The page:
Rapid manganese nodule formation "around beer cans"
Manganese nodules can form rapidly (just like opals, gold veins, and even a river gorge). However the biased old-earth Wikipedia entry (consistent from 2005 through 2016) claims that: "Nodule growth is one of the slowest of all geological phenomena, on the order of a centimeter over several million years." Wow, that would be slow! And a Texas A&M Marine Sciences technical slide presentation says, "They grow very slowly (mm/million years) and can be tens of millions of years old."
According to a World Almanac documentary however manganese nodules have formed "around beer cans," said marine geologist Dr. John Yates in the 1997 video Universe Beneath the Sea: The Next Frontier. Evolutionists have a belief that these nodules form super slowly, but their belief seems to conflict with actually measurable deposition rates for ocean sediment. For ocean sediments would bury nodules as much as 1,000 times more quickly than the nodules would form. Thus millions of manganese nodules (also referred to as naturally-occurring ferromanganese), wouldn't be just sitting where they are, on the ocean floor. Also, buried nodules wouldn't be disproportionately in uppermost layers of ocean sediments, where drilling demonstrates that most nodules are in fact concentrated. From Marine Geosciences: "fast formations of ferromanganese incrustation have been also observed near ships wrecked during the First World War (Goldberg, 1958) or around motor plugs (Andrews, 1972)." (If you track down the Goldberg and Andrews references, please email your findings to Bob@RealScienceRadio.com. Thanks!) Also, many nodules exist in the Great Lakes of North America.
Typical of contradictory old-earth claims, a paper in Marine Biology states that such encrustation forms "slowly... at 1 to 5 mm" per million years, yet "by a process that is poorly understood," which is essentially an admission that they don't know how quickly ferromanganese forms. So, if they don't understand the process, why claim that they can quantify the rate of the process? Industry-wide, a scientist's claim is more readily accepted by the biased old-earth community if he says that some process takes a million years. However, if nodules and other such encrustments take that long to form, just as the Texas A&M presentation above pointed out an obvious conflict, the paper states, "It remains unexplained why crusts are not overwhelmed by more rapid biological processes occurring simultaneously." Yes, unexplained. And unexplainable. Because nodules don't require millions of years to form. Regarding their formation and mining, a John Hopkins University doctoral dissertation states that manganese nodules seem to, "grow around shark's teeth, pieces of bone, or other previously-existing cores. Whatever their origin, they are being formed continuously at a rate which makes them effectively non-depletable." Learn more about this in the Journal of Creation, see the Manganese Nodules thread at TheologyOnline.com, and listen to a chat about these with John Baumgardner, for many years a Los Alamos National Laboratory geophysicist.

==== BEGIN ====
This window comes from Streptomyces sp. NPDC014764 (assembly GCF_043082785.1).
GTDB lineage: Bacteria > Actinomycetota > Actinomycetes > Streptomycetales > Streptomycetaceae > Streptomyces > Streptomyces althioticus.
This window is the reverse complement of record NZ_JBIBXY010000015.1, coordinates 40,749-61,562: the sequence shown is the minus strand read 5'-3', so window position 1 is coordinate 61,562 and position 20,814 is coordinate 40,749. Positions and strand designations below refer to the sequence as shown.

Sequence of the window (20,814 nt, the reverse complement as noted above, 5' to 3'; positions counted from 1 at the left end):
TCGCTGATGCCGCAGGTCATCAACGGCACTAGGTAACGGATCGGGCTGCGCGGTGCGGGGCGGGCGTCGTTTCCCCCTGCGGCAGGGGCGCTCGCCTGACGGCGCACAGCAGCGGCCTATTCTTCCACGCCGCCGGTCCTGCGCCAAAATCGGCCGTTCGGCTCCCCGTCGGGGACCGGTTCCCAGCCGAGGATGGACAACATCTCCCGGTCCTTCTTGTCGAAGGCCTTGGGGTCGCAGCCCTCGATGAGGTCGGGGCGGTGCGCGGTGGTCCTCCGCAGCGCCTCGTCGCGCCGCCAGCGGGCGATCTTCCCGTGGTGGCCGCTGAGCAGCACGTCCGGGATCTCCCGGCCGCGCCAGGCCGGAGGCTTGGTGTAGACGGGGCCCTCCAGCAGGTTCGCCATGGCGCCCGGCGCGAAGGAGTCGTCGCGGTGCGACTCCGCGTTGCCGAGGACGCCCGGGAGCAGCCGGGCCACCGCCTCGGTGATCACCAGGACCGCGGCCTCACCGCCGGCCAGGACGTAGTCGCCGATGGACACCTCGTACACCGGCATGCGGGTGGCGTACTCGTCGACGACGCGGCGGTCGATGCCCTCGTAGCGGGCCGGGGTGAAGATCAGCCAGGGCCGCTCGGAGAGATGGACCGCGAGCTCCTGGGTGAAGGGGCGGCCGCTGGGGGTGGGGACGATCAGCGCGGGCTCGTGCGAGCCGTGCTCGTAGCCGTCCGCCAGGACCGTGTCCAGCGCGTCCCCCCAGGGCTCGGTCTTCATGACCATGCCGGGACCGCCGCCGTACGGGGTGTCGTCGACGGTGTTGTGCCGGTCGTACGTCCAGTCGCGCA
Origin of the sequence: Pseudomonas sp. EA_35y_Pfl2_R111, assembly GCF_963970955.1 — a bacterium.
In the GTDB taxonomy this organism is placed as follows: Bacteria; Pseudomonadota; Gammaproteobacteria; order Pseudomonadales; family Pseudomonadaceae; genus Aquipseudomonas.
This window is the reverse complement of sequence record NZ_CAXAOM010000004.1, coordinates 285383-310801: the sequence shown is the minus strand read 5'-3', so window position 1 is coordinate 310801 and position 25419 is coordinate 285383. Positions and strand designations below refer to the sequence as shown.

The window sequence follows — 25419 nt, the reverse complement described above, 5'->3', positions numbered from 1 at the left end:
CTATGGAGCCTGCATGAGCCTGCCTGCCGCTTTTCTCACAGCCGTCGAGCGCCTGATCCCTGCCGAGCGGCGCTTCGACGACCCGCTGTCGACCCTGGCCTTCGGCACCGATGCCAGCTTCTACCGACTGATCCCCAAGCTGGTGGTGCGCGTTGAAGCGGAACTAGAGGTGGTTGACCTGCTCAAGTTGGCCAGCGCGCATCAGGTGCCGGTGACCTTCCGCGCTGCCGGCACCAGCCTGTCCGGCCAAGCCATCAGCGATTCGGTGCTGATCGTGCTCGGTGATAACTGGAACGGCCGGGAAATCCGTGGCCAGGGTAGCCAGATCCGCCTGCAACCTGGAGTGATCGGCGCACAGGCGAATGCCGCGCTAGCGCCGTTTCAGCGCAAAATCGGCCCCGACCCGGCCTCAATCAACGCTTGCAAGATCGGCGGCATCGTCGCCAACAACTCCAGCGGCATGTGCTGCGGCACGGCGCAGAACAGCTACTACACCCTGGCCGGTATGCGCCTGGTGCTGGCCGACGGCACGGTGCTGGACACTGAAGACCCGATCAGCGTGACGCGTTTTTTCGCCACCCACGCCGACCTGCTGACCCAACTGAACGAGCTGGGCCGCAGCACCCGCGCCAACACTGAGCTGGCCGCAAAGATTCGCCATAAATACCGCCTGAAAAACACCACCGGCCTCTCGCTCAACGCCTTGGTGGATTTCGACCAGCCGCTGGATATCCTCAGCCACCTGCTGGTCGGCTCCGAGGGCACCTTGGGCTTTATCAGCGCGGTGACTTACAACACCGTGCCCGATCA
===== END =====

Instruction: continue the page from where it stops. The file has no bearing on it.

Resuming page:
Here's the Point: The marine geologist's testimony of rapidly forming manganese nodules disproves the claim that hundreds of thousand of years are *required* for such growth. Of course, countless nodules can be older than the canning industry. But manganese nodule growth on a beer can undermines the credibility of old-earth scientists who make knee-jerk claims, without strong evidence, that countless geologic features that countless geologic features take thousands or millions of years to form (like opal formation, a few weeks, not 10,000 years, and geologic features on Surtsey Island, a few months, not eons). Since evolutionists tend to have a zero concession policy, which is not evidence of confidence in their position, don't look for old-earthers to acknowledge that manganese nodules should now be taken off their list of evidence for an old earth.